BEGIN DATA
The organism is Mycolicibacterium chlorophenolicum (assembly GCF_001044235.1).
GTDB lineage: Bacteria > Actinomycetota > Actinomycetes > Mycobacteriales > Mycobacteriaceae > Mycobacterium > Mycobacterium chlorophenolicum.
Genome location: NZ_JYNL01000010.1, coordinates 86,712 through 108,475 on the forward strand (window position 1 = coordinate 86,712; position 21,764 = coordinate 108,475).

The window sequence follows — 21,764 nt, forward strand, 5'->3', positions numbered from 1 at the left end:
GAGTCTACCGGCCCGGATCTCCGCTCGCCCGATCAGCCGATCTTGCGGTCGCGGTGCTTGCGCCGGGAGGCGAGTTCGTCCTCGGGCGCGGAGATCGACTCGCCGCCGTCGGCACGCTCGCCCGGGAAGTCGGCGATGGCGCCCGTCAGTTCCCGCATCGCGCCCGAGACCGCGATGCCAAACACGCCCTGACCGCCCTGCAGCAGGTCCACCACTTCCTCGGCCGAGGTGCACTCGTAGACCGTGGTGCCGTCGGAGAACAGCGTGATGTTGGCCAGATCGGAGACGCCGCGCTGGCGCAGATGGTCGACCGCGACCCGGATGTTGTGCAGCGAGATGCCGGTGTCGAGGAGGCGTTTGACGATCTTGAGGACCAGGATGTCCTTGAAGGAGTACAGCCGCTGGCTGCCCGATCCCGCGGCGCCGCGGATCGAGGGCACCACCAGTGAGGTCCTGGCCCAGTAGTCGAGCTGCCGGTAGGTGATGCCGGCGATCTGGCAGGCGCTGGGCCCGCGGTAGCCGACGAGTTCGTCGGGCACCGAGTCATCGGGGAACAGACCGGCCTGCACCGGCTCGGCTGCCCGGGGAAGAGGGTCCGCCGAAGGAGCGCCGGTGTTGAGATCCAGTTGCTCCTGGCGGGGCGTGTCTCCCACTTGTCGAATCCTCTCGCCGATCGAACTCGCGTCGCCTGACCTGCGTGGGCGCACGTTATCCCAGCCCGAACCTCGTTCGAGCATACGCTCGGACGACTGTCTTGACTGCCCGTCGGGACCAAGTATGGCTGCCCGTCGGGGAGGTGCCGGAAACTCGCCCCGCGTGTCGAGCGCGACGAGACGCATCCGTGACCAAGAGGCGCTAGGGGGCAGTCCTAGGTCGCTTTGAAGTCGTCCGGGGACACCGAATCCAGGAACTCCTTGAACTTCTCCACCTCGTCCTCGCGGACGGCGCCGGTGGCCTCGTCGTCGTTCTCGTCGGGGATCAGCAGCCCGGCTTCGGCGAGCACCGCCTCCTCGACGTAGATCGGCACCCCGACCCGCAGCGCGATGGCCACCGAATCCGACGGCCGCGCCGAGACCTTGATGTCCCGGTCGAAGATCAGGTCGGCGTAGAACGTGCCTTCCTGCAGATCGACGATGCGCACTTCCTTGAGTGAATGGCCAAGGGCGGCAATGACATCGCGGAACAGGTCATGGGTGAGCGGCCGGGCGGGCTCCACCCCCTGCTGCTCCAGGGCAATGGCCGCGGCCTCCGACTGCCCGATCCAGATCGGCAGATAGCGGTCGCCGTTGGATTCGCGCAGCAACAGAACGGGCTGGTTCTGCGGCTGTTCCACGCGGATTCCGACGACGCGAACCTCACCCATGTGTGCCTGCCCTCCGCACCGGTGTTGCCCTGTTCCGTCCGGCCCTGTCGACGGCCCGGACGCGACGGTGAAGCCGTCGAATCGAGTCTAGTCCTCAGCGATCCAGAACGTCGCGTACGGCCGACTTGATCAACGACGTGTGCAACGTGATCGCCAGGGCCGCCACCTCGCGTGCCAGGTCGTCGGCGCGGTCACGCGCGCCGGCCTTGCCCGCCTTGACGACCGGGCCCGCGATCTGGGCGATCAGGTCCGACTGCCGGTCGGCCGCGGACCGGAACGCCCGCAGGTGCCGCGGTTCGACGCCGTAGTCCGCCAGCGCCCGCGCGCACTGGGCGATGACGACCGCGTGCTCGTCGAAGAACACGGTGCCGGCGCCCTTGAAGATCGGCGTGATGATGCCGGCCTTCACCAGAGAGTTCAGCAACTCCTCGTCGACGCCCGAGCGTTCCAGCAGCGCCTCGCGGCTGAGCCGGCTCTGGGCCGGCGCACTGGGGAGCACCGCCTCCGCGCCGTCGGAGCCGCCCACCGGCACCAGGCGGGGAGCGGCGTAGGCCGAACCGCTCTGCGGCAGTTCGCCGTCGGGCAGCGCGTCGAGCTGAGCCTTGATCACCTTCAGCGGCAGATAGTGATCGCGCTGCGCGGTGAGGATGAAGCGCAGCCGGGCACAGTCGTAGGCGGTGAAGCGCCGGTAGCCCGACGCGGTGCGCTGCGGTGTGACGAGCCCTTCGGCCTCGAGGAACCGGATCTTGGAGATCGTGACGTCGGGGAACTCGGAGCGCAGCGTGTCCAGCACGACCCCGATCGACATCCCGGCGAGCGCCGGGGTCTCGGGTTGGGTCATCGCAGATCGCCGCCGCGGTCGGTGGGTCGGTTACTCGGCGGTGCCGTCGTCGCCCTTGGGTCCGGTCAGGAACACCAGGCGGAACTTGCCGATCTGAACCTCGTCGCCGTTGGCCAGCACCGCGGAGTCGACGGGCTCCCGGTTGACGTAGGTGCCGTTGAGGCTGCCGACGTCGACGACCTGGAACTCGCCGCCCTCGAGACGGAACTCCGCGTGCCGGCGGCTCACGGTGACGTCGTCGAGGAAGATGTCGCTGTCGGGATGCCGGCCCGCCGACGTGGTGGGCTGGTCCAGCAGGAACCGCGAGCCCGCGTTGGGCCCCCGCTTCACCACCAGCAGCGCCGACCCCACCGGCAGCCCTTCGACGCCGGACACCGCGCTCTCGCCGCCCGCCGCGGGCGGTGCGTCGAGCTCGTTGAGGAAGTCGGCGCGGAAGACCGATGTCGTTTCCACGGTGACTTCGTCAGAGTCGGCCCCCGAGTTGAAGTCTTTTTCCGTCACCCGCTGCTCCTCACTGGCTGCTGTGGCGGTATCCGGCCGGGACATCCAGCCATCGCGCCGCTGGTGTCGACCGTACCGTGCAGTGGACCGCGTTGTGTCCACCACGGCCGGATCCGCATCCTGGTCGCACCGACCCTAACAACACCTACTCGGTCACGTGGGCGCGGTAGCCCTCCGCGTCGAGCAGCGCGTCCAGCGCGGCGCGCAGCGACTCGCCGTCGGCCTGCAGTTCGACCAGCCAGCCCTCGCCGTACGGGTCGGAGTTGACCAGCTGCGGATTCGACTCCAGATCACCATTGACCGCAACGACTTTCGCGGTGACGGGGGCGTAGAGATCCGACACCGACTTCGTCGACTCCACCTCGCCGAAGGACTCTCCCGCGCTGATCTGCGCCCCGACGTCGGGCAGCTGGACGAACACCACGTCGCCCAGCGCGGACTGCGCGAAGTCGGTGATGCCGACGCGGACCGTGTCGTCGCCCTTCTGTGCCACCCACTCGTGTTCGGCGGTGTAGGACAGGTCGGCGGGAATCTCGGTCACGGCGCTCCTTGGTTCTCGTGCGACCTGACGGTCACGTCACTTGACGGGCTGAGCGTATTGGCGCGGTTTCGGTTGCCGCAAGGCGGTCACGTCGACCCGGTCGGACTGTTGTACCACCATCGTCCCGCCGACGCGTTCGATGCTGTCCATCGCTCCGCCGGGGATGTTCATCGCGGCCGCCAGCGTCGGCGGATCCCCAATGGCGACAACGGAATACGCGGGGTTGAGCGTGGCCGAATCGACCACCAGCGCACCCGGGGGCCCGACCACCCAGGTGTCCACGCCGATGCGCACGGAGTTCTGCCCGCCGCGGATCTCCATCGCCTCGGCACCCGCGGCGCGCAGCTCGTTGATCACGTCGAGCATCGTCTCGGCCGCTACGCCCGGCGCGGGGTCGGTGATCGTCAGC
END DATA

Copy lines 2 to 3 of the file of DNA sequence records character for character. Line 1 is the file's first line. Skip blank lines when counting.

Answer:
GTDB lineage: Bacteria > Actinomycetota > Actinomycetes > Mycobacteriales > Mycobacteriaceae > Mycobacterium > Mycobacterium chlorophenolicum.
Genome location: NZ_JYNL01000010.1, coordinates 86,712 through 108,475 on the forward strand (window position 1 = coordinate 86,712; position 21,764 = coordinate 108,475).